• Ivy Waters will grow up and backpack around Spain until she finally settles down in Barcelona.
  • Racine will run for office in her local government and sponsor a bill in her state’s congress to ban long gun sales at Walmart.
  • Punkin in Swimaway turned into a mermaid and was the main attraction at a fresh water aquarium in Florida.
  • In Differences, Angel doesn’t care what anyone thinks of her and welcomes any opportunity to prove it.
  • Dori trains herself to run a five-minute mile before she joins the army. Long Time Coming.
  • Toby will become a foreign war correspondent before settling down and adopting two kids with his husband. Freedom’s Just Another Word.
  • Callie always thought she would grow up and become a police officer. Marked.
  • Elise of Rising, always wanted to be a CEO. A year after she returned from Peru, she opened a big cat rescue and financed it with money her mother-in-law left her.
  • The girl in The Train Runner practiced jumping out of the way of trains every day after school for until she graduated high school and moved to Hollywood where she became a highly paid stunt double.
Writing Behind the Scenes
It took years for me to come to terms with my individual writing process. Writers always talk about procrastination, about finding a hundred things to do instead of sitting down with a pen or a keyboard. I used to experience guilt over not having the discipline to get up every morning and put in four or five hours. I even bought into the myth that if you aren’t writing every day you aren’t a writer. Now, I know that what I used to call procrastination is actually the time it takes for a story to incubate in my subconscious. And it needs that time to ferment before it generates enough power for me to bring it to the page. Throwing out guilt freed up a lot of time. Kayaking and gardening renew my energy and while I’m weeding or enjoying a river, I know that stories are percolating deep beneath the surface.

Every writer has to deal with understanding and accepting their own personal process involved in creative writing. There are so many teachers, role models, books. There’s an abundancy of myths on how to write and how to get published. Over time these myths get solidified into rigid rules on how to practice the craft. The only thing I can say for sure is that each writer has to find their own way of working and their own path to publishing. Everyone’s journey is as different as their process, but it’s up to each of us to find a way to enjoy the work. What has helped me the most is developing curiosity about people and the incredibly different ways we survive and thrive. A woman in her sixties working at local diner can become the source of epic storylines.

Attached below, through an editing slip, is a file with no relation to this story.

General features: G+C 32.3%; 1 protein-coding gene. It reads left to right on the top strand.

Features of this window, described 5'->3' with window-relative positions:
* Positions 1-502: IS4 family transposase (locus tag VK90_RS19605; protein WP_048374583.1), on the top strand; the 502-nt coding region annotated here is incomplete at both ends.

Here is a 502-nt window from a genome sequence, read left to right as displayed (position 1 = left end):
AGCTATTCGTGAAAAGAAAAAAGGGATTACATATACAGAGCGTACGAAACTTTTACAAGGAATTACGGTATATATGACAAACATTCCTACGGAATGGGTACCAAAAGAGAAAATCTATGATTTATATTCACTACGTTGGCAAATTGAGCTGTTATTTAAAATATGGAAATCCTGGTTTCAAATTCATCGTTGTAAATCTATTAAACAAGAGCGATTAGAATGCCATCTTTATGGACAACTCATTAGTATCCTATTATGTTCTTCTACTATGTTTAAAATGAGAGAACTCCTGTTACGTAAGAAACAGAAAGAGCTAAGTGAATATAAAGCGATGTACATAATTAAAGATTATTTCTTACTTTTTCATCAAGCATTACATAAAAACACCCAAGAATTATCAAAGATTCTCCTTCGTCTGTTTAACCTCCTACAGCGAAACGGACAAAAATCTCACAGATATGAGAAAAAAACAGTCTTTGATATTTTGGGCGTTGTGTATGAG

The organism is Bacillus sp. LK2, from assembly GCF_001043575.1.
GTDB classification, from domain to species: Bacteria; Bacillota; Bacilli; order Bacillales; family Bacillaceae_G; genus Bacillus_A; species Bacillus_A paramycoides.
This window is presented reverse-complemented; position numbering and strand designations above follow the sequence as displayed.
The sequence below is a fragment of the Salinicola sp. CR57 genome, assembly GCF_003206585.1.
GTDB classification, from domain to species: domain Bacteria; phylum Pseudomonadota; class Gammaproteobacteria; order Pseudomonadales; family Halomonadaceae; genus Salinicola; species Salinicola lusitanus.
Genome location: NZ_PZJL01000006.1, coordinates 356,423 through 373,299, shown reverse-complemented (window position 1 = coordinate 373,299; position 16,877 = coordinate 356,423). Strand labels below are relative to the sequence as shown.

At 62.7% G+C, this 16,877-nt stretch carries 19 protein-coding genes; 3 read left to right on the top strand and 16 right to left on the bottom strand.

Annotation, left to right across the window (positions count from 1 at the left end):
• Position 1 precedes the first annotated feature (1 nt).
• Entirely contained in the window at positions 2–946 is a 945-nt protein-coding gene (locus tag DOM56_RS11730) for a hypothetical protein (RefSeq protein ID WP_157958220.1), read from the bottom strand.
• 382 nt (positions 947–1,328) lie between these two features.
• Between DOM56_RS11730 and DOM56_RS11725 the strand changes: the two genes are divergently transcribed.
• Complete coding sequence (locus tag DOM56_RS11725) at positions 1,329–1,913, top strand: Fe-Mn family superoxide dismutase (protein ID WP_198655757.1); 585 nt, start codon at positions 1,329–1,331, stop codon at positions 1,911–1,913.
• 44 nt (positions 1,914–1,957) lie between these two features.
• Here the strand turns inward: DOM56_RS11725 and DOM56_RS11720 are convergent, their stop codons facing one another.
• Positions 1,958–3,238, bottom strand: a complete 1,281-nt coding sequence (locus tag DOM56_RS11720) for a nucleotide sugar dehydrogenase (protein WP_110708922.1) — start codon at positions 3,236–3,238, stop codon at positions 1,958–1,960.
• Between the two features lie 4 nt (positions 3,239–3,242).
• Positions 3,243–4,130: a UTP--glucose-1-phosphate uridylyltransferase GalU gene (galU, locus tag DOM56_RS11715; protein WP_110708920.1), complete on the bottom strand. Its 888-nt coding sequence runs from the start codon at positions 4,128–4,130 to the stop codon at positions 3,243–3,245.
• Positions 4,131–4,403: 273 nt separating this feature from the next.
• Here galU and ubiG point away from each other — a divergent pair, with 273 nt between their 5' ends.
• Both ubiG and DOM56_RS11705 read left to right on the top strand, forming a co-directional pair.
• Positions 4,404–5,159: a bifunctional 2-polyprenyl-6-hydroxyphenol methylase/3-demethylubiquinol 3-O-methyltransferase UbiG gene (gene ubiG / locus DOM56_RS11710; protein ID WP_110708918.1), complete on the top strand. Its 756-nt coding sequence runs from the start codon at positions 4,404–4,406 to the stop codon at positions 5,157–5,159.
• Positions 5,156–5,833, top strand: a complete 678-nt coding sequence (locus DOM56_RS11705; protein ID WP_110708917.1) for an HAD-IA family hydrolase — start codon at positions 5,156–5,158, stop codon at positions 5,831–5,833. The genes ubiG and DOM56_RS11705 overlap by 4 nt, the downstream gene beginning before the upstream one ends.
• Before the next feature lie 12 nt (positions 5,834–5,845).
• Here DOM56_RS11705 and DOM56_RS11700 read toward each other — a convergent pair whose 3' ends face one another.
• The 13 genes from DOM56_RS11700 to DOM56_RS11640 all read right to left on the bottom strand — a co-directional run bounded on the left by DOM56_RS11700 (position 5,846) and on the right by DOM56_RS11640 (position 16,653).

I will admit to one quirk. Each time I finish a writing project I have to rearrange my office. Somehow, it helps to shake things up and clear my head for the next story to appear.


From the award-winning author of The Girl from Blind River comes a collection of transformative new stories

In story after story in this diverse new collection, Gale Massey illustrates the moments that shape and alter destiny. Bringing each to life through interconnected themes of moving water and transience, Massey shares with us an unvarnished narrative of a world that objectifies women and the strength and resourcefulness required to attempt to overcome those limitations.

From the panicked mother in Racine who escapes to the ocean and a young girl’s discovery of her parents’ differing takes on racial equality in Glass to the inevitable end in Marked and the gamble in Not So Fast, these stories show how simple twists of fate can change a person forever. Ivy Waters and Long Time Coming both explore the loss of a father in very different ways, and how the identities of the daughters are rooted in those losses. And Elise’s life in Rising is told in contrasts as she develops the use of her volition to pull her toward the life she deserves.

Massey’s protagonists are everyday folk depicted in stories that explore the scars of redemption (Lucky Girl), despair (Differences), daring (The Train Runner) and longing (Swimaway and Freedom’s Just Another Word), a visceral sense of fate (Low Tide), and, most of all, each character’s desires and their will to live.

These stories will transform you and deepen your view of the world, as Massey helps us discern societal constructs and their acute burdens, and the many ways that people--particularly women and girls--attempt to rise above them.

You can purchase Rising and Other Stories at the following Retailers:
        

And now, The Giveaways.
Thank you GALE MASSEY for making this giveaway possible.
1 Winner will receive a Copy of Rising and Other Stories by Gale Massey.

*JBN is not responsible for Lost or Damaged Books in your Nerdy Mail Box*
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3 comments:

  1. My life as a child was not the best. I was never encouraged to think about my future like that. I had no aspirations or dreams.

    ReplyDelete